President Biden has started to bill his massive social spending and climate bill as the key to slowing hotter-than-expected inflation, but three top economists say the $1.75 trillion package could ultimately add more fuel to the fire.
Speaking during a virtual seminar hosted by the National Association for Business Economics on Wednesday, Moody’s Analytics chief economist Mark Zandi, American Action Forum President Douglas Holtz-Eakin and Harvard professor Doug Elmendorf agreed the president’s signature economic plan will add to inflationary pressures in the short term, but remained divided over how concerning that is.
CONSUMER PRICES SURGE BY MOST IN 31 YEARS
Their comments come as Democratic lawmakers debate the merits of injecting another trillion-plus into the economy after the government reported that consumer prices in October had soared by 6.2% from the year-ago period, the fastest pace in 31 years. Some moderate lawmakers have voiced increased uneasiness over the impact the bill could have on inflation. Republicans have also attacked the bill as an inflation accelerant.
The White House, however, has argued the Build Back Better plan will actually act as a counter to the recent inflation spike and could push down a bevy of everyday costs for most Americans.
Zandi, a proponent of the reconciliation bill whose work is frequently cited by the Biden team, acknowledged the spending measure – which would expand Medicaid, establish universal preschool, provide new funding for child care and offer green energy tax credits – will “add a little bit to inflation by my calculation” in 2022 and 2023. But he said the increases won’t be “meaningful,” and will be accompanied by a boost in the nation’s gross domestic product and a faster return to full employment.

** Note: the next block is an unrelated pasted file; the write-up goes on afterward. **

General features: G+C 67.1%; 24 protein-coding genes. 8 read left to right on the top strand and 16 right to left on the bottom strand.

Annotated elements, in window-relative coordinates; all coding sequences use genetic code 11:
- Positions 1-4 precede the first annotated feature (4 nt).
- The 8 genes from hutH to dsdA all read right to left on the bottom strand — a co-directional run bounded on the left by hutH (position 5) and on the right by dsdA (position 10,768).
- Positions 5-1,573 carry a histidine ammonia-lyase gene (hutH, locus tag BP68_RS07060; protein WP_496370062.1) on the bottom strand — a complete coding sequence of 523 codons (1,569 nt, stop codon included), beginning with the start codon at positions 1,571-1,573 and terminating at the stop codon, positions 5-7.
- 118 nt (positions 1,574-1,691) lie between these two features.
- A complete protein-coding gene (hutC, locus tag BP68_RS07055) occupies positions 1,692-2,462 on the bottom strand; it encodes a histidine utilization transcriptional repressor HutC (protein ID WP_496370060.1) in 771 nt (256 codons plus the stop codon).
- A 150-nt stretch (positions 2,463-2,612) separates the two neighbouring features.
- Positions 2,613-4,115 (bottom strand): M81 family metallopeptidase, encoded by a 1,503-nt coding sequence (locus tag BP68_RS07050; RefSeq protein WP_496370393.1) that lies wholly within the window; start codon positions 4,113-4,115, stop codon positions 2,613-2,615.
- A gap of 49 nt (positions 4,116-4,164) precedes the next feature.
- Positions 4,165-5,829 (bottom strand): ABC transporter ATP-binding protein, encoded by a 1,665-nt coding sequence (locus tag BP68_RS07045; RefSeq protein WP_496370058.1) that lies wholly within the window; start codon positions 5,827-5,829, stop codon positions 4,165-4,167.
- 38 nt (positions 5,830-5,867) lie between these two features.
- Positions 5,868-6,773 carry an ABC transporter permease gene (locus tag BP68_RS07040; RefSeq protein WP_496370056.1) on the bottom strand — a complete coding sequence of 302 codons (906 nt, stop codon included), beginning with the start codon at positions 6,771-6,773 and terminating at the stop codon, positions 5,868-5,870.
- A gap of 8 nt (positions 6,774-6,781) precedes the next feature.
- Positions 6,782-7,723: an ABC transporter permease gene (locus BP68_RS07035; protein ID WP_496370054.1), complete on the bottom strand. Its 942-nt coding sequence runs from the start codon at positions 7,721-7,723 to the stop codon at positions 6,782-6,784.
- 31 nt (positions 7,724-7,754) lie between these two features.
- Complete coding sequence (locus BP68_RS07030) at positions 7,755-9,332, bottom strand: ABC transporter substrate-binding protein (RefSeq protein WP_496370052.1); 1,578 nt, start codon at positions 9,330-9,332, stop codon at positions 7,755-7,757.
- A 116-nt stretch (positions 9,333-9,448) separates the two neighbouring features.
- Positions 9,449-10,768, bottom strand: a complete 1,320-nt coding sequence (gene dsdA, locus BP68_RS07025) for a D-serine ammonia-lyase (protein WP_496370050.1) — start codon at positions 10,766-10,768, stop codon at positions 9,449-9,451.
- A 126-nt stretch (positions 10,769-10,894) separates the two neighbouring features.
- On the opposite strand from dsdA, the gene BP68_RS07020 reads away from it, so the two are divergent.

Holtz-Eakin, a Republican and former Congressional Budget Office director, said he was “more worried” about the near-term impacts on inflation than Zandi. He noted the policy is essentially a “tax cut for everyone in the first year” worth about $135 billion.
“We know there’s a lot of spending front-loaded,” the American Action Forum president said. “This looks like $500 billion in additional stimulus in an economy that I don’t think needs that.”
Unlike Zandi, Holtz-Eakin said he believed the recent inflation spike can be traced to the huge burst of government spending during the pandemic, which totaled about $6 trillion. In the span of just three months, from December to March 2021, Congress approved another $2.8 trillion in stimulus.
Elmendorf, a former Clinton administration economist and a former CBO director, took a more middle-of-the-road stance on the bill’s long-term effect.
The package will likely boost net demand in the short-term, pushing up GDP, employment and inflation – “which is not the policy impulse we need right now,” he said.
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Elmendorf blamed higher-than-expected inflation on several matters, including excessive fiscal stimulus, as well as shocks to the supply chain from the delta variant, various logistical challenges and a surprisingly low labor force participation rate, among other reasons.
“But I think some of what’s going on can be probably be attributed to demand,” he said. “In that sense, this bill goes the wrong way in the short-term. But I don’t think it goes the wrong way for long.”